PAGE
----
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Mobile phone software that allows scientists to send, retrieve and map data from remote areas could benefit scientists in developing countries, but some barriers must be overcome first, a study finds.

The EpiCollect software runs on 'smartphones' — mobile phones with additional features such as web connectivity and PC functionality — and allows researchers or members of the public to collect, record, access and map data, photos and videos by connecting to a central online database.

UK-based researchers envisage the software being used largely by epidemiologists collecting public health information and ecologists recording data such as the location of species.

The phone's GPS system would record the location of the scientist so that data, sorted by topic, could be mapped globally using Google Maps.

The research was led by David Aanensen, a bioinformatician from the Department of Infectious Disease Epidemiology at Imperial College, London. Aanensen believes EpiCollect is of major potential use for field surveys in developing countries.

He says the software is open source and smartphones are increasingly available in developing countries — though it could take a long time before this new technology becomes adopted in some places, especially Sub-Saharan Africa.

There are a number of issues that currently limit the use of systems such as EpiCollect, says Aanensen. Cost is one limitation. Another is that data transfer requires mobile data networks.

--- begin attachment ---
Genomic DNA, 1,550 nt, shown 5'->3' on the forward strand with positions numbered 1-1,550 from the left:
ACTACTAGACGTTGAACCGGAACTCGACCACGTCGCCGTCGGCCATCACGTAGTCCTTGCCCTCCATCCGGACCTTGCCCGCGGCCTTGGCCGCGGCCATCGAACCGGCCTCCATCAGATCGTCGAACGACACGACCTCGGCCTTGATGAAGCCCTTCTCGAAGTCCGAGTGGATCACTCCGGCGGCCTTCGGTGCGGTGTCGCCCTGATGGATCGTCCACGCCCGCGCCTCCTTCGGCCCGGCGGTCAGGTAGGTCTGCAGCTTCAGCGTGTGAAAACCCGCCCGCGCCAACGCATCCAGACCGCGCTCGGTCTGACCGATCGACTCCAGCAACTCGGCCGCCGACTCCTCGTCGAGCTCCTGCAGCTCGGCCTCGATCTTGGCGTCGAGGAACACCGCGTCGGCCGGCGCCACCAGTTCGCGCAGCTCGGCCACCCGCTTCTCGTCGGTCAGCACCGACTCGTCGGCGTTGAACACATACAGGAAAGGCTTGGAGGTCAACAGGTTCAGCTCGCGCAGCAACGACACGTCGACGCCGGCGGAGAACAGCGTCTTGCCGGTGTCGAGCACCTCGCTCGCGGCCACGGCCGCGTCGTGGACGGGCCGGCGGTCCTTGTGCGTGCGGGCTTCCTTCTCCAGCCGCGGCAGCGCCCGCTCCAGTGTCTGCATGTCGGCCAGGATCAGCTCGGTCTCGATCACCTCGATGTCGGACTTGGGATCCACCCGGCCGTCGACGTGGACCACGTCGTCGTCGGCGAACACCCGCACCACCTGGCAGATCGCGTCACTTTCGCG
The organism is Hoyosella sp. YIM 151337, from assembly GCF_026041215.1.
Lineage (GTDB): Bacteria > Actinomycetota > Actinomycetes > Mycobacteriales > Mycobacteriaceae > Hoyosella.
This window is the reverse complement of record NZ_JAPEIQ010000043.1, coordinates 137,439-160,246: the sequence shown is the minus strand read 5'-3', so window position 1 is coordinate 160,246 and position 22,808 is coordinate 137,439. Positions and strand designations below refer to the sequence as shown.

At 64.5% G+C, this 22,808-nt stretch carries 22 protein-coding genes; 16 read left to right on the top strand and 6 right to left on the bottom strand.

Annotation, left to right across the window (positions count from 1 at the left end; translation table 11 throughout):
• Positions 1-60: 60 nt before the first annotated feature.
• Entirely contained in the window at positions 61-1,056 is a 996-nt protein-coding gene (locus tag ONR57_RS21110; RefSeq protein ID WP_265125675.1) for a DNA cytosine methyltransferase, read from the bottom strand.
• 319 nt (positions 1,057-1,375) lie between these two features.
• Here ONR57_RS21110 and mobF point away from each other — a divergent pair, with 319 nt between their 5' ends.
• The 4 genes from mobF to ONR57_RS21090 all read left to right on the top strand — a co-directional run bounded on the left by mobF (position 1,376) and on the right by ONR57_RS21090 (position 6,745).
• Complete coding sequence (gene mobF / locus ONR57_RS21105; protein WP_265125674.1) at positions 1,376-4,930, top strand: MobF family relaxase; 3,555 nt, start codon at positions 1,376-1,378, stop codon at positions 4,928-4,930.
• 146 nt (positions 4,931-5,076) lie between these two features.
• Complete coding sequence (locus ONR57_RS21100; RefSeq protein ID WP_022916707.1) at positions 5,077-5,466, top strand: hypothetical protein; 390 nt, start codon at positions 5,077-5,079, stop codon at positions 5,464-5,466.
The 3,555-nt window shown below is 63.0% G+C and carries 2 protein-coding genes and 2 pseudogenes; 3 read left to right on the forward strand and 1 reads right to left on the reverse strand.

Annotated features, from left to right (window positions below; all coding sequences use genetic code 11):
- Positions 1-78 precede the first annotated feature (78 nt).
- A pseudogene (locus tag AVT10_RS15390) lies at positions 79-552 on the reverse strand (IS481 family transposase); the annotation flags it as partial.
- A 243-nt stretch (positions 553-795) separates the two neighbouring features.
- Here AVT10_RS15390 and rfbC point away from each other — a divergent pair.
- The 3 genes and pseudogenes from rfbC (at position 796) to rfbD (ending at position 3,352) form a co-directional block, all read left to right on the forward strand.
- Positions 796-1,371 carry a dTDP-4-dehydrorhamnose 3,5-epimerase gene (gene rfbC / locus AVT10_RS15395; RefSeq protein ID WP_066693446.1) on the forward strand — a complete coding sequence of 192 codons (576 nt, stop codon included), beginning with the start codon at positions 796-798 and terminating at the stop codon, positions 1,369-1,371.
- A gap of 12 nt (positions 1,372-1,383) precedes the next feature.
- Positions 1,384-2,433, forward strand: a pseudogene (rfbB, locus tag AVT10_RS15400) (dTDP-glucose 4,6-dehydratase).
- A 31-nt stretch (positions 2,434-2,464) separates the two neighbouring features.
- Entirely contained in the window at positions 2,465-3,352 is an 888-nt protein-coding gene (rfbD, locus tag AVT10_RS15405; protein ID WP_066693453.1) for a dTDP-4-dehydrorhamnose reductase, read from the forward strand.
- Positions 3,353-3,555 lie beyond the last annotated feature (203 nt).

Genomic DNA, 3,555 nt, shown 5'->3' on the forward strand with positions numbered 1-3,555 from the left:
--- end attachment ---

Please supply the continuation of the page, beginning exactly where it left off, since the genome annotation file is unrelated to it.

"Mobile phone network coverage in Africa is good in some countries, but mobile data networks are much less widely available," the researchers write in PLoS ONE, where their findings were reported last month (16 September).

Peter Okoth, project information manager at the Tropical Soil Biology and Fertility Institute in Kenya, says EpiCollect is an excellent idea for the developing world, where mobile phones are the most convenient and available tool of communication.

"It will be good for people like me working in ecology, where data collection across vast distances is sometimes very time consuming," Okoth told SciDev.Net.

But he added that the cost of training users to understand the system and use it effectively might prove a challenge.

David Grimshaw, head of Practical Action's international programme in new technologies, told SciDev.Net that because the software is open source it can be easily and cheaply tailored for specific functions, languages, cultures, and geographies.

"But the reality is likely to be that fast connectivity [on mobile data networks] will be restricted to the urban areas initially. The costs of handsets is also an issue, with a basic mobile phone down to around US$15 but a smartphone costing over US$100," he says.

"The challenge is to upgrade the mobile phone networks to enable fast data traffic," he adds, suggesting that incentives for companies might be appropriate, such as the advance market commitments that have been successful in vaccine roll-out.

Link to full article in PLoS ONE

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